This Handbook provides the hidden common threads that tie sociological inquiry together and featuring eminent scholars, it separates itself from its predecessors in substance and organization. Rather than rehashing old debates or longingly gazing at the past, this book presents sociologists with new ways of conceptualizing the organization and presentation of sociological theory. At the heart of this Handbook’s vision is the twin goals of making theory a viable enterprise by reconceptualizing how we teach theory and keeping theory closely tied to its empirical applications. Three strategies are offered: (1) Elucidating how classic issues like integration or interaction are interrogated today; (2) Presenting a coherent vision of the social levels of reality that theorists work on such as communities, groups, and the self as well as how the coherence of these levels speaks to the macro-micro link; and, (3) Theorizing the social world rather than celebrating theorists or theories; that is, one can look at how theory is used holistically to understand the constraints the social world places on our lived experience or the dynamics of social change. Hence, in the second decade of the 21st century, it has become clear that sociology is at a crossroads as the number of theorists and amount of theory available is increasingly unmanageable and unknowable by the vast majority of professionals and students. As such, this Handbook of Contemporary Sociological Theory presents the novice and the expert with the a roadmap for traversing this crossroad and building a more coherent, robust, and cumulative sociology.
Table of Contents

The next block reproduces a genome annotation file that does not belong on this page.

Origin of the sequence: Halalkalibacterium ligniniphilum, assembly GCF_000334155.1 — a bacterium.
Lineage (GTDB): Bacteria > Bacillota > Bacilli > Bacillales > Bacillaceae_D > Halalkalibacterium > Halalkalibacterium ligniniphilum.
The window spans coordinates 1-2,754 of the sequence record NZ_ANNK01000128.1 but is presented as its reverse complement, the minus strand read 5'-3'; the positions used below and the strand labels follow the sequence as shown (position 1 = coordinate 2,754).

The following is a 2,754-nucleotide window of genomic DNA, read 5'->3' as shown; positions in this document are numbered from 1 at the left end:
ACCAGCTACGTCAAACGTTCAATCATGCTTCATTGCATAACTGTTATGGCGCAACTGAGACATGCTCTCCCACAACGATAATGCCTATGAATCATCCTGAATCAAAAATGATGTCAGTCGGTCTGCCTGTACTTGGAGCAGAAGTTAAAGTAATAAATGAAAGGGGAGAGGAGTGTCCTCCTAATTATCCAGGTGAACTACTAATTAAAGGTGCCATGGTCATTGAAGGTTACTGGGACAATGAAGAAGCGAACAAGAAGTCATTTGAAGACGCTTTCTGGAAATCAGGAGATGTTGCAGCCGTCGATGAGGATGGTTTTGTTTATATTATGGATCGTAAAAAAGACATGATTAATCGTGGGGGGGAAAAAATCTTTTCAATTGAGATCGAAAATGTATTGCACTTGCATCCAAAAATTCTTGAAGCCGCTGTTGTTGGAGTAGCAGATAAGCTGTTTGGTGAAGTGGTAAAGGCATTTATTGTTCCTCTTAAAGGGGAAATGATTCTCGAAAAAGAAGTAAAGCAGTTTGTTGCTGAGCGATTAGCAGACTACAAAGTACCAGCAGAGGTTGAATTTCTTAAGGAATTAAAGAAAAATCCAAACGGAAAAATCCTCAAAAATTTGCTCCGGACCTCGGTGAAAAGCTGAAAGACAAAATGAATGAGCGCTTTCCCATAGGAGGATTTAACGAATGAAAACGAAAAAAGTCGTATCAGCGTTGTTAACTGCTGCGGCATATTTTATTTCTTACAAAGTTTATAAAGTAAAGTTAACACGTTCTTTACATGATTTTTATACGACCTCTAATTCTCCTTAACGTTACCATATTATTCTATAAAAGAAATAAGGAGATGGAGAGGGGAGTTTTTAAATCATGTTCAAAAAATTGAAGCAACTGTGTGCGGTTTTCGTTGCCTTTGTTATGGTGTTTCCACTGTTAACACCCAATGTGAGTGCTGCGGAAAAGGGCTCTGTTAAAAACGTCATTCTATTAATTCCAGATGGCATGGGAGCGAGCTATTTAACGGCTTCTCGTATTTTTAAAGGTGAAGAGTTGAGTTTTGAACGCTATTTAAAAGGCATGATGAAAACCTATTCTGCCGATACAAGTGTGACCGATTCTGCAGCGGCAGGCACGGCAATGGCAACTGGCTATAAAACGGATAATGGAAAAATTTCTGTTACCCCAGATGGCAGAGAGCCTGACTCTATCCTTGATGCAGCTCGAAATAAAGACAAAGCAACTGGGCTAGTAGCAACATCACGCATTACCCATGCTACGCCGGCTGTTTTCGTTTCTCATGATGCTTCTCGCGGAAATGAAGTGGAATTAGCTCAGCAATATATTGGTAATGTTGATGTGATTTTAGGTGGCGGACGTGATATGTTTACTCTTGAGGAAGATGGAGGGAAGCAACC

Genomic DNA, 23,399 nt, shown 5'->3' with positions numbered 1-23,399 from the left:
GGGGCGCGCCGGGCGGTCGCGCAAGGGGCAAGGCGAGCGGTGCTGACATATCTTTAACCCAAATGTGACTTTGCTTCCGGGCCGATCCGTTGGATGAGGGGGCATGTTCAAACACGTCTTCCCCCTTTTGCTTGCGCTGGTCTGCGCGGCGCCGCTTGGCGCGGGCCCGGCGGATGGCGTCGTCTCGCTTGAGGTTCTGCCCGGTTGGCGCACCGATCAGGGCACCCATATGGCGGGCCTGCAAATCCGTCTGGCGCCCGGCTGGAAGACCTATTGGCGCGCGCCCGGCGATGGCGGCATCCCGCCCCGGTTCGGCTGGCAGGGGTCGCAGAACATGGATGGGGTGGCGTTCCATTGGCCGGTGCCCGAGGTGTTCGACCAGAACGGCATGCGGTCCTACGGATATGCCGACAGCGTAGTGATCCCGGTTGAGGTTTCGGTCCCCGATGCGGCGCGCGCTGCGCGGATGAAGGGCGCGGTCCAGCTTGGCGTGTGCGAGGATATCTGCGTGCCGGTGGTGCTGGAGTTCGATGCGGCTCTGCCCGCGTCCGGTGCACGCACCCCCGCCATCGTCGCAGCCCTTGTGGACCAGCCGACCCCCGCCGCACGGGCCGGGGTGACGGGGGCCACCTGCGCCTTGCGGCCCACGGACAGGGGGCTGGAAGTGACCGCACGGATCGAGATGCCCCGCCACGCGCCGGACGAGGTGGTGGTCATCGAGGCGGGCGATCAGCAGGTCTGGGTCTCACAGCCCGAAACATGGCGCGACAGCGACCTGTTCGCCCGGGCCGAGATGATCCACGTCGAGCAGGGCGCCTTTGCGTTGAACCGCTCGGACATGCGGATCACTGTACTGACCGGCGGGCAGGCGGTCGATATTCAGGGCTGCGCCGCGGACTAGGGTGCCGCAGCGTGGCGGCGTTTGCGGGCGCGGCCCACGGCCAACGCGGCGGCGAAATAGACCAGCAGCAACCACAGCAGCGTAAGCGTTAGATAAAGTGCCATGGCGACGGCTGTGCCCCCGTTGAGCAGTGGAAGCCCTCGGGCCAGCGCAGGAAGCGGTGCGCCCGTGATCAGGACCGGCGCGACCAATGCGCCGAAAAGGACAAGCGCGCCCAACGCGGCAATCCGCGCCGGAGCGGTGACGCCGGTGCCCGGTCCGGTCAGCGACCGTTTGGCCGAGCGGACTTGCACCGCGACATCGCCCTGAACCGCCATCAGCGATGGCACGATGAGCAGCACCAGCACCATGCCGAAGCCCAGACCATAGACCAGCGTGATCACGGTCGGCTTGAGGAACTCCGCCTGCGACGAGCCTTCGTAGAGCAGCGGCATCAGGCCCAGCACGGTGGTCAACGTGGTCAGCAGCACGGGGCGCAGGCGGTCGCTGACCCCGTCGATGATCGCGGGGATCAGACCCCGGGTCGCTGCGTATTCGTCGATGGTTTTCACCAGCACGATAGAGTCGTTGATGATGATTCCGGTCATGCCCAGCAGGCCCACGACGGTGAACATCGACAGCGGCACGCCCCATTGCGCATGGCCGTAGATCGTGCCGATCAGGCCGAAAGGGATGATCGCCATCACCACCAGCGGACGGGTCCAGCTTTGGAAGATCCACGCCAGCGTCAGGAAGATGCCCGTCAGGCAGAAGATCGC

Chapter 1. Introduction: Seth Abrutyn.- Part 1. Classical Problems Contemporalized.- Chapter 2. Integrating and Disintegrating Dynamics in Human Societies; Jonathan H. Turner.- Chapter 3. Power in Organizational Society: Macro, Meso and Micro; Yingyao Wang and Simone Polillo.- Chapter 4. Action in Society: Reflexively Conceptualizing Activities; Andreas Glaeser.- Chapter 5. Interactionism: Meaning and Self as Process; Iddo Tavory.- Chapter 6. Cultural Theory; Omar Lizardo.- Part II. Rethinking the Macro-Micro Link.- Chapter 7. The Macro and Meso Basis of the Micro Social Order; Jonathan H. Turner.- Chapter 8. The Problem of Social Order in Nested Group Structures; Edward J. Lawler, Shane R. Thye and Jeongkoo Yoon.- Chapter 9. Social Networks and Relational Sociology; Nick Crossley.- Chapter 10. Varieties of Sociological Field Theory; Daniel N. Kluttz and Neil Fligstein.- Part III. A Coherent Social Universe.- Chapter 11. Institutional Spheres: The Macro-structure and Culture of Social Life; Seth Abrutyn.- Chapter 12. Stratification; Katja M. Guenther, Matthew C. Mahutga and Panu Suppatkul.- Chapter 13. The Concept of Community as Theoretical Ground: Contention and Compatibility Across Levels of Analysis and standpoints of Social Processes; Michael D. Irwin.- Chapter 14. Organizations as Sites and Drivers of Social Action; Walter W. Powell and Christof Brandtner.- Chapter 15. Small Groups: Reflections of And Building Blocks for Social Structure: Stephen Benard and Trenton D. Mize.- Chapter 16. The Thories of Status Characteristics and Expectation States; Murray Webster, Jr. and Lisa Slattery Walker.- Chapter 17. The Self; Alicia D. Cast and Jan E. Stets.- Part IV. Constraints on Experience.- Chapter 18. Microsociologies: Social Exchange, Trust, Justice and Legitimacy; Michael J. Carter.- Chapter 19. Ethnomethodology and Social Phenomenology; Jason Turowetz, Mathhew M. Hollander and Douglas W. Maynard.- Chapter 20. Theory in Sociology of Emotions; Emi A. Weed and Lynn Smith-Lovin.- Chapter 21. Sociology as the Study of Morality; Kevin McCaffree.- Chapter 22. Forgetting to Remember: The Present Neglect abd Future Prospects of Collective Memory in Sociology Theory; Christina Simko.- Chapter 23. Intersectionality; Zandria Felice Robinson.- Part V. Modes of Change.- Chapter 24. Social Evolution; Richard Machalek and Michael W. Martin.- Chapter 25. Reimagining Collective Behavior; Justin Van Ness and Erika Summers-Effler.- Chapter 26. Theorizing Social Movements; Dana M. Moss and David A. Snow.